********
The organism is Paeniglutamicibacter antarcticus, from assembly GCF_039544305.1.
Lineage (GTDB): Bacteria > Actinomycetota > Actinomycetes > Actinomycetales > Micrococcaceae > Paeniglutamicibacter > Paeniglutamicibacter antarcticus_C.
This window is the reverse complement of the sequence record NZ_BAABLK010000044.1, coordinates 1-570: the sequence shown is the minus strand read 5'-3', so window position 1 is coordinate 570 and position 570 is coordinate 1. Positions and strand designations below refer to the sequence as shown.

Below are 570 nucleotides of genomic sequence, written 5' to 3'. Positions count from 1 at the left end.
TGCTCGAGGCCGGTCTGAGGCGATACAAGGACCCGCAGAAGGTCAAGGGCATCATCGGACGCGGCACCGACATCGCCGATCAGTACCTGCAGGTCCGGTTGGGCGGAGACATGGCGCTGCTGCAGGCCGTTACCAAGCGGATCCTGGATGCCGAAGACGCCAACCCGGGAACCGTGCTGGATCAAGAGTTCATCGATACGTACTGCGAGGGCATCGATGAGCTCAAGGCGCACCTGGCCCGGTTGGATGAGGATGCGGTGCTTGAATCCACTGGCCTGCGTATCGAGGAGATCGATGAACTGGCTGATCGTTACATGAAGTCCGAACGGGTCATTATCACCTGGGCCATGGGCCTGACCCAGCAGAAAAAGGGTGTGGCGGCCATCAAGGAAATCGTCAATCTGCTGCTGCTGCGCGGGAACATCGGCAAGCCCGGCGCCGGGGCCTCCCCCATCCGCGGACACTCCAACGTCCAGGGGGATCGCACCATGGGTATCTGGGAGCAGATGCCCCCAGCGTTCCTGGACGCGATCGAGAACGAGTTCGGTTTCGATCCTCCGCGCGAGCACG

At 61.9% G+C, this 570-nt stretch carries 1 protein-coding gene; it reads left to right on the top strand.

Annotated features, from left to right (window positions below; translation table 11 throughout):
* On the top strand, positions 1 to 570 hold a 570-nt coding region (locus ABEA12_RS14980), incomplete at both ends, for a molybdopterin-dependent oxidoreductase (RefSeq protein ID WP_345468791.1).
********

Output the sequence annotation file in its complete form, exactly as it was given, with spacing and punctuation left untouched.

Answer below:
The organism is Paeniglutamicibacter antarcticus, from assembly GCF_039544305.1.
Lineage (GTDB): Bacteria > Actinomycetota > Actinomycetes > Actinomycetales > Micrococcaceae > Paeniglutamicibacter > Paeniglutamicibacter antarcticus_C.
This window is the reverse complement of the sequence record NZ_BAABLK010000044.1, coordinates 1-570: the sequence shown is the minus strand read 5'-3', so window position 1 is coordinate 570 and position 570 is coordinate 1. Positions and strand designations below refer to the sequence as shown.

Below are 570 nucleotides of genomic sequence, written 5' to 3'. Positions count from 1 at the left end.
TGCTCGAGGCCGGTCTGAGGCGATACAAGGACCCGCAGAAGGTCAAGGGCATCATCGGACGCGGCACCGACATCGCCGATCAGTACCTGCAGGTCCGGTTGGGCGGAGACATGGCGCTGCTGCAGGCCGTTACCAAGCGGATCCTGGATGCCGAAGACGCCAACCCGGGAACCGTGCTGGATCAAGAGTTCATCGATACGTACTGCGAGGGCATCGATGAGCTCAAGGCGCACCTGGCCCGGTTGGATGAGGATGCGGTGCTTGAATCCACTGGCCTGCGTATCGAGGAGATCGATGAACTGGCTGATCGTTACATGAAGTCCGAACGGGTCATTATCACCTGGGCCATGGGCCTGACCCAGCAGAAAAAGGGTGTGGCGGCCATCAAGGAAATCGTCAATCTGCTGCTGCTGCGCGGGAACATCGGCAAGCCCGGCGCCGGGGCCTCCCCCATCCGCGGACACTCCAACGTCCAGGGGGATCGCACCATGGGTATCTGGGAGCAGATGCCCCCAGCGTTCCTGGACGCGATCGAGAACGAGTTCGGTTTCGATCCTCCGCGCGAGCACG

At 61.9% G+C, this 570-nt stretch carries 1 protein-coding gene; it reads left to right on the top strand.

Annotated features, from left to right (window positions below; translation table 11 throughout):
* On the top strand, positions 1 to 570 hold a 570-nt coding region (locus ABEA12_RS14980), incomplete at both ends, for a molybdopterin-dependent oxidoreductase (RefSeq protein ID WP_345468791.1).